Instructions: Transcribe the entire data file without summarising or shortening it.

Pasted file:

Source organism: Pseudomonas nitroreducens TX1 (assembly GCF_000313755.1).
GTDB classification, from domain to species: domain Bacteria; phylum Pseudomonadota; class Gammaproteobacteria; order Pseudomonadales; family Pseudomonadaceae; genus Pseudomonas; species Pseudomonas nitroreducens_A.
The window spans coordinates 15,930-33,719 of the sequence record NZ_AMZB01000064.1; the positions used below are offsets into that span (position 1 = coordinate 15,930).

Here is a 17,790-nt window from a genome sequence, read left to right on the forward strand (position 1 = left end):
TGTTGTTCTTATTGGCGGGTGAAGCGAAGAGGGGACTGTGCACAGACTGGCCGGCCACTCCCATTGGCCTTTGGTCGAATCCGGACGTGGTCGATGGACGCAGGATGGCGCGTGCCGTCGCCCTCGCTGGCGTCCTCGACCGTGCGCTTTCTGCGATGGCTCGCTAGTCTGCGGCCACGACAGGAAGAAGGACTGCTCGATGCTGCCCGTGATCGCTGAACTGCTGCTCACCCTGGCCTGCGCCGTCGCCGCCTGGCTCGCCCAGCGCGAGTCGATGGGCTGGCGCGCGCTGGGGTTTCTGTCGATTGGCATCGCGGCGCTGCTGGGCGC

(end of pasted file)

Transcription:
Source organism: Pseudomonas nitroreducens TX1 (assembly GCF_000313755.1).
GTDB classification, from domain to species: domain Bacteria; phylum Pseudomonadota; class Gammaproteobacteria; order Pseudomonadales; family Pseudomonadaceae; genus Pseudomonas; species Pseudomonas nitroreducens_A.
The window spans coordinates 15,930-33,719 of the sequence record NZ_AMZB01000064.1; the positions used below are offsets into that span (position 1 = coordinate 15,930).

Here is a 17,790-nt window from a genome sequence, read left to right on the forward strand (position 1 = left end):
TGTTGTTCTTATTGGCGGGTGAAGCGAAGAGGGGACTGTGCACAGACTGGCCGGCCACTCCCATTGGCCTTTGGTCGAATCCGGACGTGGTCGATGGACGCAGGATGGCGCGTGCCGTCGCCCTCGCTGGCGTCCTCGACCGTGCGCTTTCTGCGATGGCTCGCTAGTCTGCGGCCACGACAGGAAGAAGGACTGCTCGATGCTGCCCGTGATCGCTGAACTGCTGCTCACCCTGGCCTGCGCCGTCGCCGCCTGGCTCGCCCAGCGCGAGTCGATGGGCTGGCGCGCGCTGGGGTTTCTGTCGATTGGCATCGCGGCGCTGCTGGGCGC